With Medicare and Medicaid turning 50 this year, this updated video provides a brief history of both programs, including: an examination of the health care, social and political landscape that gave rise to them, the significant ways each program has evolved over five decades, and the important roles they play in the U.S. health care system. The video includes archival footage, as well as commentary and perspective from policymakers, government officials and experts.
- view as grid
- view as list
Written and produced by Foundation staff, The Story of Medicare: A Timeline serves as a visual timeline of Medicare’s history, including the debate that led to its creation in 1965 and subsequent changes, such as the passage and repeal of the Medicare Catastrophic Coverage Act in the 1980s, the Medicare Modernization Act in 2003, and the Affordable Care Act in 2012.
In 1965, Medicare was created to provide health insurance for the nation’s seniors beginning in 1966. Fifty years later, the program covers over 54 million people – primarily seniors but also others under age 65 with permanent disabilities. Medicare helps pay for a range of medical services, including hospital stays, physician visits, preventive benefits, and starting in 2006, prescription drugs. This timeline provides an overview of changes that have shaped the Medicare program over the past five decades.
This Visualizing Health Policy infographic with the Journal of the American Medical Association (JAMA) provides an overview of Medicare spending trends in the present, short term and long term. In the long term, Medicare spending as a share of the economy is projected to grow, and Medicare is projected to lack sufficient funds to pay all hospital bills beginning in 2030.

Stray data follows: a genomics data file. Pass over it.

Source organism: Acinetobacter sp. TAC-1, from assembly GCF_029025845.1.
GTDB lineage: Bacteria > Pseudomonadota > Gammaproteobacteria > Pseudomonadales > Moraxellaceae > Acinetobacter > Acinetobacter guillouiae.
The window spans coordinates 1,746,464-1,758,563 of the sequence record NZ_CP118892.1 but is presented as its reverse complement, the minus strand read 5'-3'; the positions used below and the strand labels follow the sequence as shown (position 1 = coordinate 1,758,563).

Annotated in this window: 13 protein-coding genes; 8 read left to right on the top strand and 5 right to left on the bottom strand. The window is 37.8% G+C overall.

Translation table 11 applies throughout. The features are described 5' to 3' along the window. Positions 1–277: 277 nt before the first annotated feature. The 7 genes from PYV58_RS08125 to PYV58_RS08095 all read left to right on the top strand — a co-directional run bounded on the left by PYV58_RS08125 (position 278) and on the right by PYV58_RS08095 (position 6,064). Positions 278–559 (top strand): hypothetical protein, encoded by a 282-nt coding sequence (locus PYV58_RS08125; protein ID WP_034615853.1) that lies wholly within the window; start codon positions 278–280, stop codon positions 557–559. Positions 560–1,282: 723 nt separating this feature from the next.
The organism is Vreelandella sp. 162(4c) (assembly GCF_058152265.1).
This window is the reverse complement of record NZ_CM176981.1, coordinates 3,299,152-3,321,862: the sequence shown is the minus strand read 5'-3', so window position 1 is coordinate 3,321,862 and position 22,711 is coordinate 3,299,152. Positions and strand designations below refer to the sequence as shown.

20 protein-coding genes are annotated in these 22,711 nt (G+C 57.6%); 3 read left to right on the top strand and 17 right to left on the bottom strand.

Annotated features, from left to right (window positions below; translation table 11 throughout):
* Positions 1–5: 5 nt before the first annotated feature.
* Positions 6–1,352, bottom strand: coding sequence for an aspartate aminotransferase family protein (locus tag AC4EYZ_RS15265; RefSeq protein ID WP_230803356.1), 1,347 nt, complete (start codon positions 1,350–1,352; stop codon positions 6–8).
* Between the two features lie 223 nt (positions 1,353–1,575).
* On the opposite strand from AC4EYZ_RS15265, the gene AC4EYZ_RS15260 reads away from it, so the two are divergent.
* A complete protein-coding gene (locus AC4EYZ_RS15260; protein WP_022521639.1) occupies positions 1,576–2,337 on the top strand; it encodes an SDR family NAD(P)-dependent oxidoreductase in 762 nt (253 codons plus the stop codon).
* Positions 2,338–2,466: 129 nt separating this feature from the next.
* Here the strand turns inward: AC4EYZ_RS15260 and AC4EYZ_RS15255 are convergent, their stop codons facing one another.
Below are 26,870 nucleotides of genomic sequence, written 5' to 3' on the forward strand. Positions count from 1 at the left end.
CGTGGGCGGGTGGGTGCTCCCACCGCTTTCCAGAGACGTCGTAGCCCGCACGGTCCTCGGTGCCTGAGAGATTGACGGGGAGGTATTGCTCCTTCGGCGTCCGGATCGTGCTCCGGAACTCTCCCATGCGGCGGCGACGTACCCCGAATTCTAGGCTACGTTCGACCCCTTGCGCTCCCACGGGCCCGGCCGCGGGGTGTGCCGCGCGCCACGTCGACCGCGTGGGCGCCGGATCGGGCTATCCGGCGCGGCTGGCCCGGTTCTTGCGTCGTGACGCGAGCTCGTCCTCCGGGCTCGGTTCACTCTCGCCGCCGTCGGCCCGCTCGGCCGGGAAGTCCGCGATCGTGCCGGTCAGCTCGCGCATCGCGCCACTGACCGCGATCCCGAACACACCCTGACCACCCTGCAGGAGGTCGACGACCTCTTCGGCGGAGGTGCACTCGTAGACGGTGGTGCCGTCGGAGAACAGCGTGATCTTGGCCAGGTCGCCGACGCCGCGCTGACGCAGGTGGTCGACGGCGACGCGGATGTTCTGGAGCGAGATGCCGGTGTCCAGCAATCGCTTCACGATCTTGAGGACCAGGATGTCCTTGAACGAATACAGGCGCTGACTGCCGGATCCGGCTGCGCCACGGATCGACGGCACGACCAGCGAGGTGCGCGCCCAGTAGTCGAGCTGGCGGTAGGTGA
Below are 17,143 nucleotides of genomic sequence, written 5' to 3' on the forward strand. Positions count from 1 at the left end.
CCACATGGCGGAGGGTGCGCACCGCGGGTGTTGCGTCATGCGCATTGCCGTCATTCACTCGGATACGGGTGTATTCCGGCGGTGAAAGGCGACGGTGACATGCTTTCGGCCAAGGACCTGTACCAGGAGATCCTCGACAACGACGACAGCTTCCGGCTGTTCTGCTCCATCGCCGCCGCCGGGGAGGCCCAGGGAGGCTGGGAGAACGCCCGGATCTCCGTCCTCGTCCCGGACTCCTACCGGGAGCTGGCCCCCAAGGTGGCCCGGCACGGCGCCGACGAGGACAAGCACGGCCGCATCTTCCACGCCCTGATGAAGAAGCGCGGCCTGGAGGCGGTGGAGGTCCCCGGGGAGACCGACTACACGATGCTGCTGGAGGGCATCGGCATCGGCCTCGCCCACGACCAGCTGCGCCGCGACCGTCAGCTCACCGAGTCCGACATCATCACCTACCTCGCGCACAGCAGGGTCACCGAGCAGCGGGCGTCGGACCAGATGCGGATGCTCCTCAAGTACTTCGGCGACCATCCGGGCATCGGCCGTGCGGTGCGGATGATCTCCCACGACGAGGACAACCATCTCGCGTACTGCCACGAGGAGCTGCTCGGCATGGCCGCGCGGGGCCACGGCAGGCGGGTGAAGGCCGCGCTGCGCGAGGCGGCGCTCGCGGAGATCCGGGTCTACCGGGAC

This September 2014 Visualizing Health Policy Infographic examines the role of private plans, such as HMOs and PPOs, in Medicare. These Medicare Advantage plans offer an alternative to traditional Medicare and provide all benefits covered under Medicare Parts A and B, and often Part D. The infographic includes data on Medicare Advantage penetration across the country. It shows the concentration of enrollment among a small number of firms and affiliates, and displays the extent to which Medicare pays more for Medicare Advantage enrollees than for beneficiaries in fee for service Medicare, on average, and that the payment differential is declining
Medicare provides health coverage to approximately 54 million beneficiaries ages 65 and over and younger people with permanent disabilities. Medicare will cover an increasingly large number of people as the baby boom population reaches age 65, and the program remains an important topic in Washington and around the country as…
This interactive tool describes the income, savings and home equity of people on Medicare in 2013, and in 2030. It allows users to break out the data by age, gender, race/ethnicity, marital status and education level, providing insight into the disparities within and across categories of beneficiaries.
While the Census Bureau’s official poverty measure shows 9 percent of seniors nationally live in poverty, the share climbs to about one in seven seniors (15 percent) under the Bureau’s alternative Supplemental Poverty Measure, which takes into account out-of-pocket health expenses and geographic differences in the cost of living. Produced by the Kaiser Family Foundation, Old and Poor: America’s Forgotten provides a portrait of seniors who are living in poverty, in both urban and rural areas across the United States.
This infographic illustrates information about Medicare’s payment formula for physicians and about access to health care for people covered by Medicare.
Comparing Poverty Rates under the Official Census Poverty Measure and the Supplemental Poverty Measure
This interactive graphic illustrates how poverty rates among seniors in each of the 50 states change under two different Census Bureau measures of poverty: the official poverty measure and an alternative supplemental poverty measure, which takes into account health care and housing costs among other factors.